Central grad looking forward to next step: West Point
For as long as he can remember Ian Gidcomb wanted to be a soldier.
Not just any solder. A Ranger, in the Army's elite special forces unit.
Gidcomb, who graduates tonight from Champaign Central High School, achieved the first step toward his goal when he was accepted into the U.S. Military Academy at West Point.
He will report for boot camp July 2.
"It should be fun," said Gidcomb, 18, a top tennis player and student council president at Central.
Gidcomb's father, Lt. Col. Scott Gidcomb, has served in the military since the 1980s and was deployed twice in the last decade, to Iraq in 2005 and Afghanistan in 2012-13.
"I've always grown up with it. I've always seen him in uniform," Gidcomb said.
The younger Gidcomb also wants to be an engineer, so when his parents told him in seventh grade about West Point, with its emphasis on engineering, "I kind of just saw it as a perfect fit."
His parents are "excited and proud," he said. "Most parents are kind of afraid of the Army, but it's just normal for us."
His father has been in some dangerous situations overseas. In 2012-13, he was stationed at a forward operating base as part of a special unit coordinating U.S. troops with Pakistani and Afghan soldiers. The family always knew something was up when a communications blackout was imposed.
"We'd hear stuff on the news before we'd hear it from him, which was always scary," Gidcomb said. "Eventually we'd get a phone call, or a Skype or an email at least."
But he's not afraid of danger himself.
"I don't see myself just behind a desk in my 20s working in some job. I want to be out in the world. I want to do things," he said. "I know I can do it. It's the job for me."
The government pays all of Gidcomb's costs at West Point and provides a monthly stipend. In return, he commits to five years of military service after graduation.
Gidcomb wants to start out in the infantry and hopes to go to airborne school next summer to learn parachuting and possibly air assault. Then, when he graduates, he can go to Ranger school.
"I would see myself early on actively participating in combat situations, if the world was in that situation, which it always seems to be," he said. "That's what they train us for."
This year's West Point class is just under 1,200 students, with a 7.5 percent acceptance rate.
Gidcomb was nominated by U.S. Rep. Rodney Davis, R-Taylorville, but had to go through several rounds of interviews.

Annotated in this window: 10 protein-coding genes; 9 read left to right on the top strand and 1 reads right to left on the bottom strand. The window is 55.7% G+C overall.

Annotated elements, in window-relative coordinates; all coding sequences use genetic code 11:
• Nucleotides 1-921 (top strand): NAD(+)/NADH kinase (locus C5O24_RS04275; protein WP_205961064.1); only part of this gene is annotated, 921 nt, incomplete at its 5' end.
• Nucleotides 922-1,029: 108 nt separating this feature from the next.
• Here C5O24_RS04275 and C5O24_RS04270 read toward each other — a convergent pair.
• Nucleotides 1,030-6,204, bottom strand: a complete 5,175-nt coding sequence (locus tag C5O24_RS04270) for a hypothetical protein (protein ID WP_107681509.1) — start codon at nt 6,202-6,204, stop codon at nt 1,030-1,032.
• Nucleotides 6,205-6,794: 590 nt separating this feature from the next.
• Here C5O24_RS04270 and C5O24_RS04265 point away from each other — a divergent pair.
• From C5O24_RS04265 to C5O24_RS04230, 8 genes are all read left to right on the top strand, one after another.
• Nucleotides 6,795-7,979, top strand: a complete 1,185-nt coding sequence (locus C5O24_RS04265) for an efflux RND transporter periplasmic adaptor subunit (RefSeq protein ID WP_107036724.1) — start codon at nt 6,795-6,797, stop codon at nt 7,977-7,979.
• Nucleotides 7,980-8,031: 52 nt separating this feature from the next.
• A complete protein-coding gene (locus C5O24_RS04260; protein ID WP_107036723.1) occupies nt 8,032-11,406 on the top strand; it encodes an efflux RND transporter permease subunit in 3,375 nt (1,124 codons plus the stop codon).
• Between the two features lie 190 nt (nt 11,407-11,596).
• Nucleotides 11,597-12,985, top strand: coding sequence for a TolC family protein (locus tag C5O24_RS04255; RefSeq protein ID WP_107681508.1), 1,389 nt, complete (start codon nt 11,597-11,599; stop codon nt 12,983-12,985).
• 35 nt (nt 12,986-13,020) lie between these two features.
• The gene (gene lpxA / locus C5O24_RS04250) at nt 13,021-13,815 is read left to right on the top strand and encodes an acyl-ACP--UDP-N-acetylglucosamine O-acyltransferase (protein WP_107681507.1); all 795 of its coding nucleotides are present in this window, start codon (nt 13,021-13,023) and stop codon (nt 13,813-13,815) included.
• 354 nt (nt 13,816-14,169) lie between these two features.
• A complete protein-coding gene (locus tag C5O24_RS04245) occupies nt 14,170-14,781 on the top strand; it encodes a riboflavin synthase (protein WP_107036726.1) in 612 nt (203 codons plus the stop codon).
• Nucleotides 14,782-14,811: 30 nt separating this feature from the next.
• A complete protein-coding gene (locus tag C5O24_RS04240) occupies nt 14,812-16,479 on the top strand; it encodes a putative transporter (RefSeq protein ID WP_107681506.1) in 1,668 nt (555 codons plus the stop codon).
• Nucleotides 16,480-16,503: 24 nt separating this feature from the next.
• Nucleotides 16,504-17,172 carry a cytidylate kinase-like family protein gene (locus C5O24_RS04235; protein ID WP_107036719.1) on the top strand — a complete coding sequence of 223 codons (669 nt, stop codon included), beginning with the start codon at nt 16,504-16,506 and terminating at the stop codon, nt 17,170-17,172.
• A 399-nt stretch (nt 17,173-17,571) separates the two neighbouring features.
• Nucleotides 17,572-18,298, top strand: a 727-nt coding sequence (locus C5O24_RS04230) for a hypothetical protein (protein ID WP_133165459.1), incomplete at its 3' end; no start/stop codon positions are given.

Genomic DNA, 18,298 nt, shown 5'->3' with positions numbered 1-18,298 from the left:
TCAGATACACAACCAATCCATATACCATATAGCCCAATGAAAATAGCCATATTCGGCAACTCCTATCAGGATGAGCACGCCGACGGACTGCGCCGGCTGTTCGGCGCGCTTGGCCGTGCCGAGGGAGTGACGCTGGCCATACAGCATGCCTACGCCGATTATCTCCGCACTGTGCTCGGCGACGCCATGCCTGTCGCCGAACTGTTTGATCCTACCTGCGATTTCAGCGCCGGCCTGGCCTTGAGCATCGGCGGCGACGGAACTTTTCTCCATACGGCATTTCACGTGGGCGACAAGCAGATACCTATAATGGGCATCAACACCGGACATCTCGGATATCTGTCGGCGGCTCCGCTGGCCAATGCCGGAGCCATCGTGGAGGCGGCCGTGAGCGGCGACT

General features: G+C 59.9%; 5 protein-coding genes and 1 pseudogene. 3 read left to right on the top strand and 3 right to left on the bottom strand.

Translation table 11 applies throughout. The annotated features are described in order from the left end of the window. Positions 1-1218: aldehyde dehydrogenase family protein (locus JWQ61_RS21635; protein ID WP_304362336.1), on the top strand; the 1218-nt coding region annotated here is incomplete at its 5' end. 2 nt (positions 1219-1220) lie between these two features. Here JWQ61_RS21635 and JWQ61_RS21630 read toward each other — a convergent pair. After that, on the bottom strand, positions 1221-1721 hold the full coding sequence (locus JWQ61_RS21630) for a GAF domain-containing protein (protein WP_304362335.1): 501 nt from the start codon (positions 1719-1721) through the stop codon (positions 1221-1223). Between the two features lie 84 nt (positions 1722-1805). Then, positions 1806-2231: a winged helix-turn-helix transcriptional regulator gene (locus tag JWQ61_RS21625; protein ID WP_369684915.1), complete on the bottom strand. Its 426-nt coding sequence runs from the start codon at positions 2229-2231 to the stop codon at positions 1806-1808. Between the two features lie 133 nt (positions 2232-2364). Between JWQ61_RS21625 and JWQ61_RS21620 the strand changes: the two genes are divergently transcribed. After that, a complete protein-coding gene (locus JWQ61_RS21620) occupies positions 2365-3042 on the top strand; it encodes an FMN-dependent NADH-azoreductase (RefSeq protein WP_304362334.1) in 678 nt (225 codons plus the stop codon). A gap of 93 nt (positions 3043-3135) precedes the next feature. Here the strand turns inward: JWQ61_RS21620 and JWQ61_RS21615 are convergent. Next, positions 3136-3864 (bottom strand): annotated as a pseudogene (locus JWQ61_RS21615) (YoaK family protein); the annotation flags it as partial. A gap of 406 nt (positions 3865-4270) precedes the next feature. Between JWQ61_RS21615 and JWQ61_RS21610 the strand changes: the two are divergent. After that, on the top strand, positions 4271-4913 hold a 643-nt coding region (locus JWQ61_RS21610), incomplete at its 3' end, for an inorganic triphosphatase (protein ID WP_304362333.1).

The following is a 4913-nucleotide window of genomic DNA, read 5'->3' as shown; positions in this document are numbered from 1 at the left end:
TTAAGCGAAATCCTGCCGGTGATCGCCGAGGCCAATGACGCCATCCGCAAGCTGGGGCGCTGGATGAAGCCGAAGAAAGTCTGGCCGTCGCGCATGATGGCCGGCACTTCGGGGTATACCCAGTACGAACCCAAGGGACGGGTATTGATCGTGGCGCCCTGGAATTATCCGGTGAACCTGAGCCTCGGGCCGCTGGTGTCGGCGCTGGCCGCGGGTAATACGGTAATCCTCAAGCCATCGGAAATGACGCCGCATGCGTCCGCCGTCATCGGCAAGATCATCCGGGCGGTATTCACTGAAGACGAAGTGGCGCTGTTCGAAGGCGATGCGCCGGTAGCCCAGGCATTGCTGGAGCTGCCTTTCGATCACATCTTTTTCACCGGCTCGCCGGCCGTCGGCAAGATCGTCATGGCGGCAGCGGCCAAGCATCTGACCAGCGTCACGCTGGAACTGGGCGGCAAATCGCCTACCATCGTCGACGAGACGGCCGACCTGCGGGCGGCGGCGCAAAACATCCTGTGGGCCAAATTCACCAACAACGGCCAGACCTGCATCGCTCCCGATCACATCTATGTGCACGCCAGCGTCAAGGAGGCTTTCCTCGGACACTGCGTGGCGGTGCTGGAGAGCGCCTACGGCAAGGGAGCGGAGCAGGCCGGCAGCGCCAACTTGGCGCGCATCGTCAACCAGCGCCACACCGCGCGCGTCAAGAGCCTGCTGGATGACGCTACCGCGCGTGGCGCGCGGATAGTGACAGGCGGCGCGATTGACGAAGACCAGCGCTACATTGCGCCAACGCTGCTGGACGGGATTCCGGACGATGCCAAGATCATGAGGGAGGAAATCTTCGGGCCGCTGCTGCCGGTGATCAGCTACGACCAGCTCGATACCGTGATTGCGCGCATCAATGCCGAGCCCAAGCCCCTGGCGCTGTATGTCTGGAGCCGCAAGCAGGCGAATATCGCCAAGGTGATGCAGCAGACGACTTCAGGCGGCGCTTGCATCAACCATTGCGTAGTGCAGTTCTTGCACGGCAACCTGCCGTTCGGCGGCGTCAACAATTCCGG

The first was with a West Point representative who came to his house to assess his character and ask how he'd handle certain situations.
"They have a big emphasis on honor," he said. "I know a lot of kids who look great on paper, their resumes, but honestly as people they are lacking."
He was also interviewed by Sen. Mark Kirk's staff, who asked what he thought of the war in Afghanistan.
"Honestly, I told them I don't really think we should be there. It's not a war we can win. The problems we're trying to solve can only be solved by them. We're trying to come in and fix cultural issues that we don't understand," he said. "It should have been kept a small-scale, with special forces."
Gidcomb's dad was also a big influence on his tennis career. Scott Gidcomb played the sport at Lake Land College and handed his son a racket at age 4 or 5.
The younger Gidcomb played tennis until age 11, when he quit to play baseball. Last year, he decided to pick up the racket again.
This season, he lost just two singles matches and two doubles matches for Central and helped the Maroons win their fifth straight sectional title Friday at Atkins Tennis Center.
His biggest wins? Two involving rival Centennial High School.
A win against an old friend, Patrick Kearney, sealed Central's victory over Centennial earlier this year. It involved "a lot of deuce points," Gidcomb said.
And on May 19, he and his doubles partner knocked off No. 1 seed Normal Community and then Centennial, giving Central the conference title.
Gidcomb also ran cross-country, played baseball and wrestled at Central.
What: Central High School commencement
When: 7 p.m. today
Where: Krannert Center for the Performing Arts